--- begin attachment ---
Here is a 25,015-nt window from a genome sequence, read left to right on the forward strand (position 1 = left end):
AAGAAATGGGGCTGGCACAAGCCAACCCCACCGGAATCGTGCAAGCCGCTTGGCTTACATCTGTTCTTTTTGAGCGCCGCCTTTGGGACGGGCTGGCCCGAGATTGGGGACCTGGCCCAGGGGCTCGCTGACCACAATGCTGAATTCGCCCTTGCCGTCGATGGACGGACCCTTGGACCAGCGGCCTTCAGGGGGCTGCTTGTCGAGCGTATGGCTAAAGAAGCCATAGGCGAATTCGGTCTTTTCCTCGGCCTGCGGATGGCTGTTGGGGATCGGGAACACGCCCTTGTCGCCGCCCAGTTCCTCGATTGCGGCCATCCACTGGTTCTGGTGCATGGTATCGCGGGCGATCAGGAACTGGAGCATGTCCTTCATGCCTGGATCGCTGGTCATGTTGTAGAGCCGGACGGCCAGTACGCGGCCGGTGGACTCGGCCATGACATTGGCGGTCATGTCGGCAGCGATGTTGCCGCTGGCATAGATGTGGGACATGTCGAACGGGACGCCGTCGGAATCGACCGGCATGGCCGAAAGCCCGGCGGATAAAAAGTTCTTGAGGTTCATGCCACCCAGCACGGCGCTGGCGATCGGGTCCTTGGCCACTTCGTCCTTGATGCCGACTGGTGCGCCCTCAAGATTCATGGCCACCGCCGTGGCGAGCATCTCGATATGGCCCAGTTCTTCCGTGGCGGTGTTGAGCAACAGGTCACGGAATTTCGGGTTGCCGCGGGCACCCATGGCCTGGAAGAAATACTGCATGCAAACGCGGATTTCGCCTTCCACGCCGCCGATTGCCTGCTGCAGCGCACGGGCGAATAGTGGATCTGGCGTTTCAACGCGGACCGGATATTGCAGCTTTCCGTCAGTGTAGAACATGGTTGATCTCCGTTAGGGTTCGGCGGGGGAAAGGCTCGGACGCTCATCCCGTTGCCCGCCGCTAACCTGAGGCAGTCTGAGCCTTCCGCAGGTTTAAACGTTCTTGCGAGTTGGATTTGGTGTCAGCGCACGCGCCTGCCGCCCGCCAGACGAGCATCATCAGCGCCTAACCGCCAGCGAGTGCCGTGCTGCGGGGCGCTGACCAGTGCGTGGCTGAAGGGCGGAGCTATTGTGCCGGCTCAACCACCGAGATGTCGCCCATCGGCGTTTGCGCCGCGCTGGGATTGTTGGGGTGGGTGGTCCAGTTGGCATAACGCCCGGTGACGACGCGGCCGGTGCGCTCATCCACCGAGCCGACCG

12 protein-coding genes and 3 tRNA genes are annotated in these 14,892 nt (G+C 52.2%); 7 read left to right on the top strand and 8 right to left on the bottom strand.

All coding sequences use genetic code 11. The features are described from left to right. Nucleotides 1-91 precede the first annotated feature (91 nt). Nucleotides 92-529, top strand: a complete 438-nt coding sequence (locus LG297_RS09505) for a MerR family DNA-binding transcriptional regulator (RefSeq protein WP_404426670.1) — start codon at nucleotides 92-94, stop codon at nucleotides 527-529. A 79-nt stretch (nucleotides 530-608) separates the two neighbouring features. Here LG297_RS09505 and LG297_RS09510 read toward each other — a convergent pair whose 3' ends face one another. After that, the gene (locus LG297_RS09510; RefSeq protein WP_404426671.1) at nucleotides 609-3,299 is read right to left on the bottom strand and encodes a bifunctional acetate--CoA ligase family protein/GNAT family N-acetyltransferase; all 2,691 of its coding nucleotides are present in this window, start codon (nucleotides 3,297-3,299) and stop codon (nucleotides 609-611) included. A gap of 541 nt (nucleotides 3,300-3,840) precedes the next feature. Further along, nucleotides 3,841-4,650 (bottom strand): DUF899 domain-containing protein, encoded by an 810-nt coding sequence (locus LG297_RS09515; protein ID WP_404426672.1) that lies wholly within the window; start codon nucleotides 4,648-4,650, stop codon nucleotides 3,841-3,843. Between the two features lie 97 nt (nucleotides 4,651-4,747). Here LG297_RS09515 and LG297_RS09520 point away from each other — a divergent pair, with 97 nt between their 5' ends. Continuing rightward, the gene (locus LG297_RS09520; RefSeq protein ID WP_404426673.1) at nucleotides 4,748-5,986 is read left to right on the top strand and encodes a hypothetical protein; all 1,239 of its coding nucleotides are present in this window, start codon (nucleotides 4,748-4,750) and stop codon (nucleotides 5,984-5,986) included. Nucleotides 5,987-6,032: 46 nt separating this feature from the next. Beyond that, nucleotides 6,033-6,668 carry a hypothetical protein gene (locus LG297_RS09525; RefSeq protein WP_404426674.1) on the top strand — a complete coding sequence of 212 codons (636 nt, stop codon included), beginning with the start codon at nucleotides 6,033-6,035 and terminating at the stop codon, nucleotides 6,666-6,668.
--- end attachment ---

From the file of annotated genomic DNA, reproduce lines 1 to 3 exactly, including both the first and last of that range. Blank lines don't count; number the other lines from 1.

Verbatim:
Here is a 25,015-nt window from a genome sequence, read left to right on the forward strand (position 1 = left end):
AAGAAATGGGGCTGGCACAAGCCAACCCCACCGGAATCGTGCAAGCCGCTTGGCTTACATCTGTTCTTTTTGAGCGCCGCCTTTGGGACGGGCTGGCCCGAGATTGGGGACCTGGCCCAGGGGCTCGCTGACCACAATGCTGAATTCGCCCTTGCCGTCGATGGACGGACCCTTGGACCAGCGGCCTTCAGGGGGCTGCTTGTCGAGCGTATGGCTAAAGAAGCCATAGGCGAATTCGGTCTTTTCCTCGGCCTGCGGATGGCTGTTGGGGATCGGGAACACGCCCTTGTCGCCGCCCAGTTCCTCGATTGCGGCCATCCACTGGTTCTGGTGCATGGTATCGCGGGCGATCAGGAACTGGAGCATGTCCTTCATGCCTGGATCGCTGGTCATGTTGTAGAGCCGGACGGCCAGTACGCGGCCGGTGGACTCGGCCATGACATTGGCGGTCATGTCGGCAGCGATGTTGCCGCTGGCATAGATGTGGGACATGTCGAACGGGACGCCGTCGGAATCGACCGGCATGGCCGAAAGCCCGGCGGATAAAAAGTTCTTGAGGTTCATGCCACCCAGCACGGCGCTGGCGATCGGGTCCTTGGCCACTTCGTCCTTGATGCCGACTGGTGCGCCCTCAAGATTCATGGCCACCGCCGTGGCGAGCATCTCGATATGGCCCAGTTCTTCCGTGGCGGTGTTGAGCAACAGGTCACGGAATTTCGGGTTGCCGCGGGCACCCATGGCCTGGAAGAAATACTGCATGCAAACGCGGATTTCGCCTTCCACGCCGCCGATTGCCTGCTGCAGCGCACGGGCGAATAGTGGATCTGGCGTTTCAACGCGGACCGGATATTGCAGCTTTCCGTCAGTGTAGAACATGGTTGATCTCCGTTAGGGTTCGGCGGGGGAAAGGCTCGGACGCTCATCCCGTTGCCCGCCGCTAACCTGAGGCAGTCTGAGCCTTCCGCAGGTTTAAACGTTCTTGCGAGTTGGATTTGGTGTCAGCGCACGCGCCTGCCGCCCGCCAGACGAGCATCATCAGCGCCTAACCGCCAGCGAGTGCCGTGCTGCGGGGCGCTGACCAGTGCGTGGCTGAAGGGCGGAGCTATTGTGCCGGCTCAACCACCGAGATGTCGCCCATCGGCGTTTGCGCCGCGCTGGGATTGTTGGGGTGGGTGGTCCAGTTGGCATAACGCCCGGTGACGACGCGGCCGGTGCGCTCATCCACCGAGCCGACCG

12 protein-coding genes and 3 tRNA genes are annotated in these 14,892 nt (G+C 52.2%); 7 read left to right on the top strand and 8 right to left on the bottom strand.